Stop Listening to BAD Posture Advice

Most posture advice is just bad, and comparisons like this are the WORST. 😠😠😠


“Efficient posture” here is a just an exploitative combo of old posture myths, vague anatomical jargon (anterior pelvic shift, poor gluteal activation, etc.), and a little bit of macho BS like our natural posture should be as a soldier at attention.

And it makes my blood boil, because we internalize these ideas about ‘good’ posture…

It makes us feel:

⭕️ bad for relaxing.
⭕️ we’re wrong all the time.
⭕️ our muscles are too weak to do the right thing.
⭕️ broken when we try to follow the advice and it doesn’t work.

None of those things are true. AND it causes pain. 😠

Seriously, go ahead and try this posture on for size. Lift the chest, suck in the belly, pull the shoulders back, squeeze the glutes, pull the head up. Add in the psychological torture of trying to get it right and feeling weak/broken when it can’t be sustained.

😠 It’s MISERABLE. Honestly, does the “efficient posture” guy look happy or relaxed?

Images like these are meant to sell, to prey on fear and outdated ideas of pain+posture. It’s not meant to help.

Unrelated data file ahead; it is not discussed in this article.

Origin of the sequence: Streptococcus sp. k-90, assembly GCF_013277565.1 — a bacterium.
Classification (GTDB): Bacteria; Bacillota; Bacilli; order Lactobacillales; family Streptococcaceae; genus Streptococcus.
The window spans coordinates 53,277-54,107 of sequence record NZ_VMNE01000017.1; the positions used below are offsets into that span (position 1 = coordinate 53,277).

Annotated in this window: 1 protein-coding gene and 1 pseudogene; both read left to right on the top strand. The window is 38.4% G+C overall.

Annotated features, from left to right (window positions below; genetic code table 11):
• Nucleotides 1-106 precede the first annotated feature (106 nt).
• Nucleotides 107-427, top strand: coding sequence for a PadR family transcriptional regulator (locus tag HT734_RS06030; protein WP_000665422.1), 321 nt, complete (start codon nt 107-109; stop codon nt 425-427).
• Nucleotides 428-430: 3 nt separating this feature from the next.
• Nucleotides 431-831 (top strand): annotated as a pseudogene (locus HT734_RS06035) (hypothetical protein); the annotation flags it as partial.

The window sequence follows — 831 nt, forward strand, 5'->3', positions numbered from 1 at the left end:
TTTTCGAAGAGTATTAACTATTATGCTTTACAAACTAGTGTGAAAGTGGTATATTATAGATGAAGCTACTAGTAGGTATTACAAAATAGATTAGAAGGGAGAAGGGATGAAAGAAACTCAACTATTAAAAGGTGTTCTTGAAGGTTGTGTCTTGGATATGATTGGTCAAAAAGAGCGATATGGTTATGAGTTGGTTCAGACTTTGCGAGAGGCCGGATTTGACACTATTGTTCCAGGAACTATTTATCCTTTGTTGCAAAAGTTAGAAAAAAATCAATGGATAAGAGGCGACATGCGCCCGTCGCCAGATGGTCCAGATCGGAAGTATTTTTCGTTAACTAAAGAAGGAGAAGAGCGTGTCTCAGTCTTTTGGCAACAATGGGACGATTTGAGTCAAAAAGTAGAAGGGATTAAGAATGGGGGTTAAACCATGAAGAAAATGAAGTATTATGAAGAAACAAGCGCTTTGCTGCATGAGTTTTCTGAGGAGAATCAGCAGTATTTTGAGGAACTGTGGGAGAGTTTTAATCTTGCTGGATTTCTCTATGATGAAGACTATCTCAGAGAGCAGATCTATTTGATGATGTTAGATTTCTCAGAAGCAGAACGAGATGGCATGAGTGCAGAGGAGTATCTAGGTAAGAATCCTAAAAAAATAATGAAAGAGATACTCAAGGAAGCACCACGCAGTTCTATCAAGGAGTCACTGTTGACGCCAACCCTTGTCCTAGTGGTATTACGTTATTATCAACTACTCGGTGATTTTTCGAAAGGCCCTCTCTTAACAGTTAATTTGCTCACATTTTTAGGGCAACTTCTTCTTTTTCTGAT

Every single person that I have ever worked with has at least one of these ideas about ‘good’ posture. Practically everyone thinks some muscle or another is unactivated or too weak to have good posture.

And it’s just not true.

In fact, the “inefficient posture” here is actually BETTER than the “efficient” one, because at least it’s a little relaxed.

🤓 Efficiency is defined as the ratio of useful work performed to the total energy expended.

Adding a ton of muscular work to pull the body into a particular shape reduces efficiency.

💡 The answer isn’t more work, it’s less. 💡

Good, efficient posture is about coordinating the body with ease. And it’s natural -- our bodies are well designed, if we allow them to function freely.

If we want to improve that “inefficient posture,” our job is actually to identify where the muscles are doing extra work and getting in the way of that natural ease.

So let go of any ideas of posture that demand hard work, that make us feel unworthy or broken. They’re bad advice. Give permission to relax and release, and then give that permission again.

That’s a first step toward real efficient posture.

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